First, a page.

Q: Why are Ethiopians protesting?
A: The ruling party was declared winner in provisional results from last month's parliamentary elections, but opposition parties say both the balloting and vote counting were tainted by fraud, intimidation and violence. Anger is especially strong in cities, where the opposition has the most support and where the protests have been concentrated.
Q: Who is protesting?
A: Students at Addis Ababa University on Monday were the first to defy a ban on protests that Prime Minister Meles Zenawi declared May 15, election day. The protests spread to other schools, then constructions workers and others joined in. Taxi and private bus drivers and shop owners began a protest strike Wednesday that continued Thursday in Addis Ababa.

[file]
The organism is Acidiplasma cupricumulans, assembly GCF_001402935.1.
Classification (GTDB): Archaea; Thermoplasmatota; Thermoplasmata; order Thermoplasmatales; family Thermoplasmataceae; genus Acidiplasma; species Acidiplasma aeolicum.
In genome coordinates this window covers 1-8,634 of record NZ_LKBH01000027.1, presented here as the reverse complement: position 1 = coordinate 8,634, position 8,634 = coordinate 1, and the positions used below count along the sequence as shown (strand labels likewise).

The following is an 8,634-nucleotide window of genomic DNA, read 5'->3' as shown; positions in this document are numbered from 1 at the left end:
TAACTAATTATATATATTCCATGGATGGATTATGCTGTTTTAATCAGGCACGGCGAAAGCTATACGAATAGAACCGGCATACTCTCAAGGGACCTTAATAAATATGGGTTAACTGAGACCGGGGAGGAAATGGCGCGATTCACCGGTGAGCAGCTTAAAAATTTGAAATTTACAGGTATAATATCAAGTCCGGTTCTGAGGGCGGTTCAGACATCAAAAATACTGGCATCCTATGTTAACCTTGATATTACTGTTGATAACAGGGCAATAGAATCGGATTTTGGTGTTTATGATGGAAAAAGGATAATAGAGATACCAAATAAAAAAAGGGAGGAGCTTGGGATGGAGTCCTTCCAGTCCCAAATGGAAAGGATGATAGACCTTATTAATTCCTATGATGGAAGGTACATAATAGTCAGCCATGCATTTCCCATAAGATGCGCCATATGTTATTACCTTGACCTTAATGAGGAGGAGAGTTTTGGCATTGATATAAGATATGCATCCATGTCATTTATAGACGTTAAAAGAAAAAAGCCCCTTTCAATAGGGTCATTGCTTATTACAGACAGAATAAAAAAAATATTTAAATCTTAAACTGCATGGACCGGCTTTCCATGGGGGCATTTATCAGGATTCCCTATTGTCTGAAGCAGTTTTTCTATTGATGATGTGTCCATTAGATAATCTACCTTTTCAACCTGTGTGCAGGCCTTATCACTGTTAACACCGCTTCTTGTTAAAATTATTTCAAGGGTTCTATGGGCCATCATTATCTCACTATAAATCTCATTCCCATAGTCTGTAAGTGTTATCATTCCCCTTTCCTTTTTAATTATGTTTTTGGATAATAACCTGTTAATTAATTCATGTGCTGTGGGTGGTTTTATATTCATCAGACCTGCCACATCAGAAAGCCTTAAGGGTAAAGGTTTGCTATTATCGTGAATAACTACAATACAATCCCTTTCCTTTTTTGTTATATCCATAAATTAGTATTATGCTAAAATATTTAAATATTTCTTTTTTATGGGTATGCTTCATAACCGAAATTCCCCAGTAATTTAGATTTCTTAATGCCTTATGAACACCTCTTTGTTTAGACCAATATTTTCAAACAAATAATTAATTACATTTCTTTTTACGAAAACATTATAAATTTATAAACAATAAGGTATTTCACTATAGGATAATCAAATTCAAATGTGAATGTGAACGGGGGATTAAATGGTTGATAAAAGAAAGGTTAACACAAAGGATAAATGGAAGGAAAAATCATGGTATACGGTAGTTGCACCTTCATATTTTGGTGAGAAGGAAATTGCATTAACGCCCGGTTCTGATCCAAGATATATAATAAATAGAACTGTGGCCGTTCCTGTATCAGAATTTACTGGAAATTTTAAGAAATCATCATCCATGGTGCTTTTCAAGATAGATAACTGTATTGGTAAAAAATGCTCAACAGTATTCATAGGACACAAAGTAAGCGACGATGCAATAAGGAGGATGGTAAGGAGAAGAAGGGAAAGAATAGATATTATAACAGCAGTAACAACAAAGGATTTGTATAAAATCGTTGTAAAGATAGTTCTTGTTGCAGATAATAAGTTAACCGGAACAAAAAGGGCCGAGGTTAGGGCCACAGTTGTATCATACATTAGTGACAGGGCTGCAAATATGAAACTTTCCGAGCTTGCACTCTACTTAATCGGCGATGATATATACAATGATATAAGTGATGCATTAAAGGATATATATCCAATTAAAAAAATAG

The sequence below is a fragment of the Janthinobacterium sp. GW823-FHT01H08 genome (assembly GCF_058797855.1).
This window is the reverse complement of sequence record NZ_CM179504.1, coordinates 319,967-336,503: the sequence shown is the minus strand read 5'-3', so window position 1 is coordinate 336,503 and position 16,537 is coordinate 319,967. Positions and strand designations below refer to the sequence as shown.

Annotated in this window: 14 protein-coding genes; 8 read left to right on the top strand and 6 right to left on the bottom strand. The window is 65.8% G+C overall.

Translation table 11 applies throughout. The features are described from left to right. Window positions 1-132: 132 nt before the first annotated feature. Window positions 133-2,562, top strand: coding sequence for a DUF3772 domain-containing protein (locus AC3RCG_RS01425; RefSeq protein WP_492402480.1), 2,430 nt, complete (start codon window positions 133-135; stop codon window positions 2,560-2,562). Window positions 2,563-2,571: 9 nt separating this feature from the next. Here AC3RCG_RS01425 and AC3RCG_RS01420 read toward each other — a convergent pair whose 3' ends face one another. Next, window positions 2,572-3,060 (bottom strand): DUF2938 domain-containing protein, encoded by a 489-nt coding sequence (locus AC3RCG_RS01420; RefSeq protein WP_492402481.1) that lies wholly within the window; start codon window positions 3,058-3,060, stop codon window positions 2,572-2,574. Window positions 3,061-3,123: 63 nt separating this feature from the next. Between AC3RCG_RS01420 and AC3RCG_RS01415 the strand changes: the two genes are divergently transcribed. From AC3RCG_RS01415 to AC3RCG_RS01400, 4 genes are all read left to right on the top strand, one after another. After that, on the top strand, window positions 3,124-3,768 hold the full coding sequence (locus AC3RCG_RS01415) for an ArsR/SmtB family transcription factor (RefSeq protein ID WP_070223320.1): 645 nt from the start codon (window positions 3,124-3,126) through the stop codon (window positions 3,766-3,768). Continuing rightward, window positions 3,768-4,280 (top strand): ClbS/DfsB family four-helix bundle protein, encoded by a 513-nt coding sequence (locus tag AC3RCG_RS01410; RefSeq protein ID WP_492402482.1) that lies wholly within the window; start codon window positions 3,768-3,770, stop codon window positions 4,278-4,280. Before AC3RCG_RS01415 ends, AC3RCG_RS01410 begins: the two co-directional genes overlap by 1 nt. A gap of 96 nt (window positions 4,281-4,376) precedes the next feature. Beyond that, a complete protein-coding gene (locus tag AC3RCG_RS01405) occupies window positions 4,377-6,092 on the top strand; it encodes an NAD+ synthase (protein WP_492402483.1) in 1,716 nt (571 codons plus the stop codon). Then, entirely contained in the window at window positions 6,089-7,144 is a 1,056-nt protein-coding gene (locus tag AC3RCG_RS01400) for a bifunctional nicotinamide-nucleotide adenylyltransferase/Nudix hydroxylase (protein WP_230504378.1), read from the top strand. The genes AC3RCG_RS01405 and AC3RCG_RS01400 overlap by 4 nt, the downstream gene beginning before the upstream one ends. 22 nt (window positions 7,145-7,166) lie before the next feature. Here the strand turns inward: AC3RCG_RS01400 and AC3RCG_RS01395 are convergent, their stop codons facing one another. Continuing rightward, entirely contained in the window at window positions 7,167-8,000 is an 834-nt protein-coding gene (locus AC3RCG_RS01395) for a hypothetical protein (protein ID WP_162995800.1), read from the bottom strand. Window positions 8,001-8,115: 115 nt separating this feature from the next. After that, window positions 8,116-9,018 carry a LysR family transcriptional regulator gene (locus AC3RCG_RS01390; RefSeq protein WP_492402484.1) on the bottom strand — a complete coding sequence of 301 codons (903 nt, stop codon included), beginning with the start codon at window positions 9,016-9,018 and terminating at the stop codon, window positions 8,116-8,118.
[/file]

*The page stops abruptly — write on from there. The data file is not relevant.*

Q: How many have been killed?
A: One student died in clashes between police and students Monday, and 26 people were killed Wednesday when security forces fired at stone-throwing protesters in the capital, authorities said.
Q: What's at stake?
A: The violence threatens to destabilize Ethiopia, one of the poorest countries in the world, and is raising doubts about the government's commitment to democracy and human rights.
It also could strain Meles' dealings with the international community. Washington has touted him as a progressive African leader and a key partner in the war on terror. Meles also is a member of British Prime Minister Tony Blair's Commission for Africa, which is urging industrial nations to boost aid and trade to Africa and to cut the continent's debts while calling on African leaders to embrace democracy and improve their citizens' security.
Ethiopian special forces patrol with armoured personnel carriers in Meskel Square in downtown Addis Ababa, Ethiopia, June 9, 2005. Ethiopian security forces held some opposition leaders under house arrest on June 9, a day after police and troops fired into crowds killing at least 26 people in the country's worst bloodshed in four years. (Andrew Heavens/Reuters)